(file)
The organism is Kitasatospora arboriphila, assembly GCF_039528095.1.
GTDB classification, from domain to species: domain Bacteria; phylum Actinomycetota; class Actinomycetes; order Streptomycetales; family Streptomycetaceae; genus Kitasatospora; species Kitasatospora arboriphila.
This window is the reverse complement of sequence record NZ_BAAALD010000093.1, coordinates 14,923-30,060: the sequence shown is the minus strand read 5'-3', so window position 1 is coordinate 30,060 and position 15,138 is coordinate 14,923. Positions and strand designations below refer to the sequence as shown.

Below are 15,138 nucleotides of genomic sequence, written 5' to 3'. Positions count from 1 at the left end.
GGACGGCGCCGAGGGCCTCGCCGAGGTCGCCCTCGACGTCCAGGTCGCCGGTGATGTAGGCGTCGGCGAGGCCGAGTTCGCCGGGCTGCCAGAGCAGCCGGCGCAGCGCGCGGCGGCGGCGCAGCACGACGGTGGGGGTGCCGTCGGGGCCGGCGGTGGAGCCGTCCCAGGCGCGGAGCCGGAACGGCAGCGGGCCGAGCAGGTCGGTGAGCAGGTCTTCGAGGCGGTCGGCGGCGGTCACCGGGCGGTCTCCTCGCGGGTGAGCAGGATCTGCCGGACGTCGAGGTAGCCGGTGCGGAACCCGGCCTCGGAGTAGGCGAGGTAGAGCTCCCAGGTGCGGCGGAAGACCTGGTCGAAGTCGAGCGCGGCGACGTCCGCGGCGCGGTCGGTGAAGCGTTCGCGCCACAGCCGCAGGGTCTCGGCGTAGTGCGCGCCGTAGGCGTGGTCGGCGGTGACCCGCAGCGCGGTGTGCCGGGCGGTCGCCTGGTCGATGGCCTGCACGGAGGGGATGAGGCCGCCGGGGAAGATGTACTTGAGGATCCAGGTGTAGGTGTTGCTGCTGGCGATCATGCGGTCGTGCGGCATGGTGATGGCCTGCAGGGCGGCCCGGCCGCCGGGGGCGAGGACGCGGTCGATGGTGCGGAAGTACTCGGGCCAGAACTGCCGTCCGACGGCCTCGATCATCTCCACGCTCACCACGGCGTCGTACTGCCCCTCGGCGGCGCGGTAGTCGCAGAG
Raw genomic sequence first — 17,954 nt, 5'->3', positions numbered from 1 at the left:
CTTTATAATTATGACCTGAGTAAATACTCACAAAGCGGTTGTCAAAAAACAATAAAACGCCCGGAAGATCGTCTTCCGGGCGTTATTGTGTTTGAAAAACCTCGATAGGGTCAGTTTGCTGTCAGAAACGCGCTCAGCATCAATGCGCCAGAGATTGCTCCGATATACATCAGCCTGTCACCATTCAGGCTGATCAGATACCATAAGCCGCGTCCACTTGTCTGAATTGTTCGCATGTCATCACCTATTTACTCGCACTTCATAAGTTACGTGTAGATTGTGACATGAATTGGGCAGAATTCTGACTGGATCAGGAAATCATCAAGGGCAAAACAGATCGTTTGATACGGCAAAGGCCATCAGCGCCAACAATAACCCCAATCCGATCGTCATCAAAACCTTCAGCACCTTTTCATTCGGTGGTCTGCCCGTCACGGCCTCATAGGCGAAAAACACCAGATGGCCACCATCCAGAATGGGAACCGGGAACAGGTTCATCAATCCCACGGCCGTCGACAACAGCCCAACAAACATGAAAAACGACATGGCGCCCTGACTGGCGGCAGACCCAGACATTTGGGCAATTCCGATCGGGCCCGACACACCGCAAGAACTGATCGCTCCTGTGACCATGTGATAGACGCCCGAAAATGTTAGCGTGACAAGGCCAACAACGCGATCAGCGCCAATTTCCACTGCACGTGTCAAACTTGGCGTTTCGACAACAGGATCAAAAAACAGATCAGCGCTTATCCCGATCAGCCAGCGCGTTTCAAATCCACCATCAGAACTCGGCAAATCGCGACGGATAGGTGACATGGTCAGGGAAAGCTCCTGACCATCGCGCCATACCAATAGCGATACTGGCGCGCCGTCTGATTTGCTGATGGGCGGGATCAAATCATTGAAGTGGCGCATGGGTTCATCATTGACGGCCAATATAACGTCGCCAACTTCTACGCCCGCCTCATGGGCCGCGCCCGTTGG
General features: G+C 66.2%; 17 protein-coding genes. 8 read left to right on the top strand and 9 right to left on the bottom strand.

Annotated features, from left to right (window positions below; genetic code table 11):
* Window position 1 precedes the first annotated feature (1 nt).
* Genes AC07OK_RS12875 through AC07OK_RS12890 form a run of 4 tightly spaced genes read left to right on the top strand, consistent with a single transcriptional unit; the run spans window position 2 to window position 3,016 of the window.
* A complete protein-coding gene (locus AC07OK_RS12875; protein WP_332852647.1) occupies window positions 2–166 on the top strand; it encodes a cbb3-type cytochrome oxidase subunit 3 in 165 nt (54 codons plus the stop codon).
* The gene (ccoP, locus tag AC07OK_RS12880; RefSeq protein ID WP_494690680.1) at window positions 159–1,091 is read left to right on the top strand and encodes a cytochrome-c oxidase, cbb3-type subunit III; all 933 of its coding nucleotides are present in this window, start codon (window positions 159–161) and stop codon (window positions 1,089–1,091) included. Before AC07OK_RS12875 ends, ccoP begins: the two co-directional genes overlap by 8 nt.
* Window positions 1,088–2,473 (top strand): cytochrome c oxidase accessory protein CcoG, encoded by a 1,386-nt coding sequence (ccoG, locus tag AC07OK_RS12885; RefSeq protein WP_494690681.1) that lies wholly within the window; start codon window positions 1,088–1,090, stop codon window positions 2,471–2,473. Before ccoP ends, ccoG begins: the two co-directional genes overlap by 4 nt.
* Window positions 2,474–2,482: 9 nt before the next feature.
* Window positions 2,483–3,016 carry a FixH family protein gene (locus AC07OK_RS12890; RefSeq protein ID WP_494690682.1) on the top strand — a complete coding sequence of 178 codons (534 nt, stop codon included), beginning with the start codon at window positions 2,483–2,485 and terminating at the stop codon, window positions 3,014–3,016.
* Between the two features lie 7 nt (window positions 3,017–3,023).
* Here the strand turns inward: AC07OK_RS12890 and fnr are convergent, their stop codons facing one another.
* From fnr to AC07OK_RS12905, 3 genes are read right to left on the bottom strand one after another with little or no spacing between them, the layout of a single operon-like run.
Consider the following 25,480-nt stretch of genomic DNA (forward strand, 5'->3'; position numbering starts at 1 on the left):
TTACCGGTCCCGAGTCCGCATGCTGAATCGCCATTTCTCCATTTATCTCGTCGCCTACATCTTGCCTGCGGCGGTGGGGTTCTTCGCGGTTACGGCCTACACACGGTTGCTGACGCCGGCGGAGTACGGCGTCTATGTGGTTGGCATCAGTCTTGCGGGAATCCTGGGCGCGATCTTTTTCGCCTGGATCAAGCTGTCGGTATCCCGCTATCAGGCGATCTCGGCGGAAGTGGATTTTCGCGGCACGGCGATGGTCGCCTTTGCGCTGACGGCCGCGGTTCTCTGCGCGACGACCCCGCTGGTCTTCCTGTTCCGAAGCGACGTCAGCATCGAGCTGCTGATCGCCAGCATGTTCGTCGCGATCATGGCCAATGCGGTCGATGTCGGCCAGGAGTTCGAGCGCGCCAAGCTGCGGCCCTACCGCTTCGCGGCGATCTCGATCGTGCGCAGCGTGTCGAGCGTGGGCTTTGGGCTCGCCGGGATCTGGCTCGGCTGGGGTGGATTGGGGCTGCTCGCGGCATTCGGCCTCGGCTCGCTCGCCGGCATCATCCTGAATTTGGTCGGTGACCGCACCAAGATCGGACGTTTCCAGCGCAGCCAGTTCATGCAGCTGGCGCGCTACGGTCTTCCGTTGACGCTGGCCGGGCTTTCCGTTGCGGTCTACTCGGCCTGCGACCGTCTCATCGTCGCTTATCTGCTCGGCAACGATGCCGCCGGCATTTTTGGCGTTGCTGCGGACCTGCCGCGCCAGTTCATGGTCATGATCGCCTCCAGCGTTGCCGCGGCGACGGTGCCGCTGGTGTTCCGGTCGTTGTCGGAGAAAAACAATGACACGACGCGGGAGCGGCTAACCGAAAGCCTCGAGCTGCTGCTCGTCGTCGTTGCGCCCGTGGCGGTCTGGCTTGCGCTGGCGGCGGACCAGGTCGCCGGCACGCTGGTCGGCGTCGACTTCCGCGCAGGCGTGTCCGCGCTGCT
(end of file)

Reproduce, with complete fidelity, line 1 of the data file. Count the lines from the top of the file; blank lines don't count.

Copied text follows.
The organism is Kitasatospora arboriphila, assembly GCF_039528095.1.